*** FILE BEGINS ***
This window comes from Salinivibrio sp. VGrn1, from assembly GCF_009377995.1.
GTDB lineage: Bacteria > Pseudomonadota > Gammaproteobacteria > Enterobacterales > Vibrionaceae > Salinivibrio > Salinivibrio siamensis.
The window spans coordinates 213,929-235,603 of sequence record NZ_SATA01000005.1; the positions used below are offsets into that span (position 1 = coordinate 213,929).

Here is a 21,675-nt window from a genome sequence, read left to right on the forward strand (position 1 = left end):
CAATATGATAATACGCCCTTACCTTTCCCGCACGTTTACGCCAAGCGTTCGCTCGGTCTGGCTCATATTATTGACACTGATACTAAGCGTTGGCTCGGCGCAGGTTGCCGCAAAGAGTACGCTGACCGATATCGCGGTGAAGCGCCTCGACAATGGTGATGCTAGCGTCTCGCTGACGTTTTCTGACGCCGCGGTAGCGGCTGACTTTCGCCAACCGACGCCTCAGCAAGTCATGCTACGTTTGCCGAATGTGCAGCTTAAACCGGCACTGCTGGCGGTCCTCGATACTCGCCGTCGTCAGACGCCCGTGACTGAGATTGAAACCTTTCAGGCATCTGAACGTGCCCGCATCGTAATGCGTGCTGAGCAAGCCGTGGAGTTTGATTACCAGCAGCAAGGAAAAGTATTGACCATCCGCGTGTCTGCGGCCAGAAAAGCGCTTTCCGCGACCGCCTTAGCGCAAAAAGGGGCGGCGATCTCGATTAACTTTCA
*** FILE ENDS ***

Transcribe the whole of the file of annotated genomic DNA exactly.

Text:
This window comes from Salinivibrio sp. VGrn1, from assembly GCF_009377995.1.
GTDB lineage: Bacteria > Pseudomonadota > Gammaproteobacteria > Enterobacterales > Vibrionaceae > Salinivibrio > Salinivibrio siamensis.
The window spans coordinates 213,929-235,603 of sequence record NZ_SATA01000005.1; the positions used below are offsets into that span (position 1 = coordinate 213,929).

Here is a 21,675-nt window from a genome sequence, read left to right on the forward strand (position 1 = left end):
CAATATGATAATACGCCCTTACCTTTCCCGCACGTTTACGCCAAGCGTTCGCTCGGTCTGGCTCATATTATTGACACTGATACTAAGCGTTGGCTCGGCGCAGGTTGCCGCAAAGAGTACGCTGACCGATATCGCGGTGAAGCGCCTCGACAATGGTGATGCTAGCGTCTCGCTGACGTTTTCTGACGCCGCGGTAGCGGCTGACTTTCGCCAACCGACGCCTCAGCAAGTCATGCTACGTTTGCCGAATGTGCAGCTTAAACCGGCACTGCTGGCGGTCCTCGATACTCGCCGTCGTCAGACGCCCGTGACTGAGATTGAAACCTTTCAGGCATCTGAACGTGCCCGCATCGTAATGCGTGCTGAGCAAGCCGTGGAGTTTGATTACCAGCAGCAAGGAAAAGTATTGACCATCCGCGTGTCTGCGGCCAGAAAAGCGCTTTCCGCGACCGCCTTAGCGCAAAAAGGGGCGGCGATCTCGATTAACTTTCA